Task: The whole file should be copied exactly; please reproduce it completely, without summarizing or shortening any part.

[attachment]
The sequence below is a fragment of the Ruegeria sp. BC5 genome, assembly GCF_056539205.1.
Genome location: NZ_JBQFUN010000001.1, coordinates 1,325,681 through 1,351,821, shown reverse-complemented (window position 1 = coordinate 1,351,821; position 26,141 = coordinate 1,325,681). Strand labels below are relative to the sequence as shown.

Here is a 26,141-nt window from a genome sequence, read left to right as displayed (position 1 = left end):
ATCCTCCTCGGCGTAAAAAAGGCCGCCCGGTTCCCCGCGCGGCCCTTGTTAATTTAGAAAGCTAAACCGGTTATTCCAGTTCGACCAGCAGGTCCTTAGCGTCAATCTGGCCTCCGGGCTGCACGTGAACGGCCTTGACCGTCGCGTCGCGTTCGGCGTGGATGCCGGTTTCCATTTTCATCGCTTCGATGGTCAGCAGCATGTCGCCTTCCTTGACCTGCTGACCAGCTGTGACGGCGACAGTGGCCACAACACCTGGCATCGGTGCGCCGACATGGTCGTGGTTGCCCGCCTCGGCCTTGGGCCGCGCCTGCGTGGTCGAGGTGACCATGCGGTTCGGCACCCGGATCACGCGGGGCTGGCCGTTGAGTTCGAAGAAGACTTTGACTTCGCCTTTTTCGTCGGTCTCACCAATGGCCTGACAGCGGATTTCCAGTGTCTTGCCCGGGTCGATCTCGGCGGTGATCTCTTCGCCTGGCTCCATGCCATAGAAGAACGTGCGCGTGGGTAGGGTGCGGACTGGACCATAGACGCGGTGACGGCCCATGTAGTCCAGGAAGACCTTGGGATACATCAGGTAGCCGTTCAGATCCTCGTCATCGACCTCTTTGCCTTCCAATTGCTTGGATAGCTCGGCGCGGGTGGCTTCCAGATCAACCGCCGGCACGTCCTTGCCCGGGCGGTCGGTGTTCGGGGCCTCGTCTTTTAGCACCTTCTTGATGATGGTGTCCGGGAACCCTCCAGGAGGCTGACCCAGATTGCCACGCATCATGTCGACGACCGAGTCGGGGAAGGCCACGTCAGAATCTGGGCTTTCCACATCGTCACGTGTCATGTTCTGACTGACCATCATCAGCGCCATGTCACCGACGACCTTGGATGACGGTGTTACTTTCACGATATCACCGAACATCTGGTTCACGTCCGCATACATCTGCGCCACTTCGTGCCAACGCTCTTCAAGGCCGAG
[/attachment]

The sequence below is a fragment of the Ruegeria sp. BC5 genome, assembly GCF_056539205.1.
Genome location: NZ_JBQFUN010000001.1, coordinates 1,325,681 through 1,351,821, shown reverse-complemented (window position 1 = coordinate 1,351,821; position 26,141 = coordinate 1,325,681). Strand labels below are relative to the sequence as shown.

Here is a 26,141-nt window from a genome sequence, read left to right as displayed (position 1 = left end):
ATCCTCCTCGGCGTAAAAAAGGCCGCCCGGTTCCCCGCGCGGCCCTTGTTAATTTAGAAAGCTAAACCGGTTATTCCAGTTCGACCAGCAGGTCCTTAGCGTCAATCTGGCCTCCGGGCTGCACGTGAACGGCCTTGACCGTCGCGTCGCGTTCGGCGTGGATGCCGGTTTCCATTTTCATCGCTTCGATGGTCAGCAGCATGTCGCCTTCCTTGACCTGCTGACCAGCTGTGACGGCGACAGTGGCCACAACACCTGGCATCGGTGCGCCGACATGGTCGTGGTTGCCCGCCTCGGCCTTGGGCCGCGCCTGCGTGGTCGAGGTGACCATGCGGTTCGGCACCCGGATCACGCGGGGCTGGCCGTTGAGTTCGAAGAAGACTTTGACTTCGCCTTTTTCGTCGGTCTCACCAATGGCCTGACAGCGGATTTCCAGTGTCTTGCCCGGGTCGATCTCGGCGGTGATCTCTTCGCCTGGCTCCATGCCATAGAAGAACGTGCGCGTGGGTAGGGTGCGGACTGGACCATAGACGCGGTGACGGCCCATGTAGTCCAGGAAGACCTTGGGATACATCAGGTAGCCGTTCAGATCCTCGTCATCGACCTCTTTGCCTTCCAATTGCTTGGATAGCTCGGCGCGGGTGGCTTCCAGATCAACCGCCGGCACGTCCTTGCCCGGGCGGTCGGTGTTCGGGGCCTCGTCTTTTAGCACCTTCTTGATGATGGTGTCCGGGAACCCTCCAGGAGGCTGACCCAGATTGCCACGCATCATGTCGACGACCGAGTCGGGGAAGGCCACGTCAGAATCTGGGCTTTCCACATCGTCACGTGTCATGTTCTGACTGACCATCATCAGCGCCATGTCACCGACGACCTTGGATGACGGTGTTACTTTCACGATATCACCGAACATCTGGTTCACGTCCGCATACATCTGCGCCACTTCGTGCCAACGCTCTTCAAGGCCGAG